If you have any problems related to the accessibility of any content (or if you want to request that a specific publication be accessible), please contact us at firstname.lastname@example.org.
Ecohydrogeology of Owens Valley, California Spring Systems: Relationships between Geochemistry, Benthic Macroinvertebrates, and Microbial Communities
AdvisorSada, Donald W.
AltmetricsView Usage Statistics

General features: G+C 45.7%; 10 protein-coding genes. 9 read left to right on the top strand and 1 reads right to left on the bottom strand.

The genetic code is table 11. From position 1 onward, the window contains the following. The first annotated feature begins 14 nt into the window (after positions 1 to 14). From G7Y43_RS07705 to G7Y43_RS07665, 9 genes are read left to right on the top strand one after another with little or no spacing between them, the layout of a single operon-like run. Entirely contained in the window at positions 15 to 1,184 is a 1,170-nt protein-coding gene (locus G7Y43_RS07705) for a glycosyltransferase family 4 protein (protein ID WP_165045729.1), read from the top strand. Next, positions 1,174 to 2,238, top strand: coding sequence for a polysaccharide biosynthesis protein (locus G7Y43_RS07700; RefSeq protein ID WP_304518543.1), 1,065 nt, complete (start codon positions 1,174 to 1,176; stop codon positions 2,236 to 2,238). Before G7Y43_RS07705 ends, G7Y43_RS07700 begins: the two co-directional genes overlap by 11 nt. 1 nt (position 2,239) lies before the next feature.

Integrating hydrogeology and aquatic ecology has intrigued ecologists and hydrologists. The challenges and importance of integrating these disciplines in groundwater-dependent ecosystems (e.g., springs) have been recognized and studied in mesic regions where these systems are at the headwater of streams. Although ecologists and hydrogeologists have studied aridland springs in terms of taxonomic data, habitat classifications, landscape placement, and sampling techniques, the current state of the science (i.e., integration of hydrogeological parameters and spring ecology) is still in its early stages.This dissertation provides insight into the association between hydrochemistry, invertebrate ecology, and microbial ecology in aridland springs in the southwestern Great Basin. Water chemistry, benthic macroinvertebrates (BMI), and benthic microbial samples were collected from undisturbed rheocrene (flowing into a channel) springs emerging along the Sierra Nevada Frontal Fault Zone in Owens Valley, California. We also sampled one regional spring on the eastern side of Owens Valley. Samples were collected during the summers of 2016 and 2017. First, we examined the temporal variability of benthic macroinvertebrate (BMI) communities before and after 17-years of hydrologic disturbances (frequent droughts and scouring floods) in 2000 and 2017 (Chapter 2). The results showed that persistent desert springs act as refugial aquatic habitats and protect the benthic communities, especially crenobiontics (obligatory spring dependent), during frequent drought and flood in arid regions. These findings motivated us to study the potential factors in shaping these stable communities. To do so, we compared the spatial distribution of BMI communities with the environmental characteristics of spring waters (Chapter 3). The results revealed that the geochemical fingerprint of spring water has a prominent role in shaping the structure of BMI communities in undisturbed aridland springs. Finally, we compared the ecological patterns of BMI and microbial communities found in these springs. Multivariate statistical and co-occurrence analyses were applied to both BMI and microbial communities to understand the relationship between these biological organizations (Chapter 4). The results indicated a relatively similar ordination pattern among BMI and microbial communities. We also highlighted the hydrochemistry as the primary driver of characterizing both microbial and BMI communities.